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VALLETTA (Reuters) - Malta saw its biggest protest yet against COVID rules on Sunday, with hundreds of people marching in the capital Valletta against new measures requiring production of a COVID certificate for entry to most venues including restaurants, gyms and bars.
Malta has seen one of the biggest take-ups of COVID vaccination jabs in the European Union, and almost three-quarters of adults would have taken the additional booster jab by Sunday, according to Health Ministry data.
But Health Minister Chris Fearne has defended the new rules, which come into force on Monday, saying they are needed to defend against the Omicron variant of the virus, now accounting for well over 90% of new cases.
Sunday's protest was organised by a group of small political parties, but the main Opposition Nationalist Party has also criticised the new rules, saying they do not strike the right balance between public health and people's freedoms especially when there has been a high take-up of the vaccine.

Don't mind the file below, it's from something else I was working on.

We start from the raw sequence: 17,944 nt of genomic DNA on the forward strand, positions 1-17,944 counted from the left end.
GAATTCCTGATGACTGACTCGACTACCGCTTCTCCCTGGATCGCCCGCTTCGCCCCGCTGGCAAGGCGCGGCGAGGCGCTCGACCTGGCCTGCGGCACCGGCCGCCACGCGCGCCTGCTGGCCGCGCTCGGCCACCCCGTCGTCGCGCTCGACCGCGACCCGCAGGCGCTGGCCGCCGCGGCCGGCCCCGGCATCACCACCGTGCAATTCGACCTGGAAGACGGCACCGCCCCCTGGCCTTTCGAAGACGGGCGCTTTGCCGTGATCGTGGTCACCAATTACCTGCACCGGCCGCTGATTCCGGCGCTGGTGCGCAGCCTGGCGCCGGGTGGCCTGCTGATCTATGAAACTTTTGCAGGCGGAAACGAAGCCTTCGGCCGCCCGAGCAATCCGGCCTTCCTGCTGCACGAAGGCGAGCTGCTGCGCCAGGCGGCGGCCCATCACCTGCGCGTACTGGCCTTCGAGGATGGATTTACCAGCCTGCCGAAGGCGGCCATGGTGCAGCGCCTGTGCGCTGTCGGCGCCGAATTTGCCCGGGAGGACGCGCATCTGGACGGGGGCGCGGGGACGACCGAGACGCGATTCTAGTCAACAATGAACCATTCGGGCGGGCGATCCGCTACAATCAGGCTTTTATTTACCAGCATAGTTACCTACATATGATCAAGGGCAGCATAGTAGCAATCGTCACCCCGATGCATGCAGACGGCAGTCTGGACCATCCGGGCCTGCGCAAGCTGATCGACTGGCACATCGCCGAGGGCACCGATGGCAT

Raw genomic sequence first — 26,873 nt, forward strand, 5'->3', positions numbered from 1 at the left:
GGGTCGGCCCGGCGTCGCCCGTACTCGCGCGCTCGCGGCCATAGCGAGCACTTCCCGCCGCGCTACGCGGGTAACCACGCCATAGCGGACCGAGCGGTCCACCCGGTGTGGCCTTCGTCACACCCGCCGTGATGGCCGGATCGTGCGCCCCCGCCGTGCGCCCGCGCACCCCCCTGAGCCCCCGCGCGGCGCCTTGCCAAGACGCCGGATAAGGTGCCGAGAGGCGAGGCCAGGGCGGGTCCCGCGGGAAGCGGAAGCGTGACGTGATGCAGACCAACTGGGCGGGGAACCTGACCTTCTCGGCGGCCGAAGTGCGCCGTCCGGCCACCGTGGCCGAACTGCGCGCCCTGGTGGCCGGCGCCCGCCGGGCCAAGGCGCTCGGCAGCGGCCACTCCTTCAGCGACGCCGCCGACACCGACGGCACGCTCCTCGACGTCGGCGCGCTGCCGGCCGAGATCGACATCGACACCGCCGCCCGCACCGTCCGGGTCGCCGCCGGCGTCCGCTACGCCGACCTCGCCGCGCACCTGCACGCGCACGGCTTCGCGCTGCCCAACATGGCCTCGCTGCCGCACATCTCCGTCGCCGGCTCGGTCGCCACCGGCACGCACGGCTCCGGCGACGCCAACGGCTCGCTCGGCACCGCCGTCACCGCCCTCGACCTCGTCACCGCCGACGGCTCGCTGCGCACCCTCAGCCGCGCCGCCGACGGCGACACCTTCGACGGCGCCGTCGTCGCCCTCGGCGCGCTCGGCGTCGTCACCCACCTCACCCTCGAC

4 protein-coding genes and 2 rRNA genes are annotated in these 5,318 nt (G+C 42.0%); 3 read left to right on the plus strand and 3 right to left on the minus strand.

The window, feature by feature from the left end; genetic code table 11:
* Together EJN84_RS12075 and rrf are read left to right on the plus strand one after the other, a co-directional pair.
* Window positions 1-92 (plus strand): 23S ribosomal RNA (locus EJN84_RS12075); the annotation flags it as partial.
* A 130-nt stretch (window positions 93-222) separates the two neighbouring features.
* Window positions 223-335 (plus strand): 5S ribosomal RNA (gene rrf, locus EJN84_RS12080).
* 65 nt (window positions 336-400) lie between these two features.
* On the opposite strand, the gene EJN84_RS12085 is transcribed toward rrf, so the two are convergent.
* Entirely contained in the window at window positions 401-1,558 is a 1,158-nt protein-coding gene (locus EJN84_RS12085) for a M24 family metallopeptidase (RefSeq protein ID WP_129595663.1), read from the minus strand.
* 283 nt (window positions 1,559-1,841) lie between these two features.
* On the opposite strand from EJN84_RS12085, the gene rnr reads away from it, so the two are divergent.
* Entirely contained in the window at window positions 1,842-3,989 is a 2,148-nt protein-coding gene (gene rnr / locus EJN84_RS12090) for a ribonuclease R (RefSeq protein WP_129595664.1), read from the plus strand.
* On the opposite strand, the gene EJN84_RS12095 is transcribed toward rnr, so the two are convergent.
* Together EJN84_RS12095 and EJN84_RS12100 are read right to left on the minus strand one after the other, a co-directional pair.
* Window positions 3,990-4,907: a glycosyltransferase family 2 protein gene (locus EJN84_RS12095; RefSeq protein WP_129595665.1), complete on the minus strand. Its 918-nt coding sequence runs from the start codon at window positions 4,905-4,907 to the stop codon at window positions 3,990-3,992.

Since the start of the pandemic, 502 people have died with COVID-19 in Malta. The island has recorded a vaccination rate of some 95%. Daily virus cases hit a record of 1,337 on December 29 but they have since dwindled to just 301 on Sunday, when two patients also died.
Many of those at Sunday's protest shouted "freedom", and "no green pass". They carried signs saying "Is it really about health?", "the vaccine is poison" and "my body is not state-owned".
Most wore COVID face masks and police were seen approaching those who didn't.
(Reporting by Christopher Scicluna; Editing by Raissa Kasolowsky)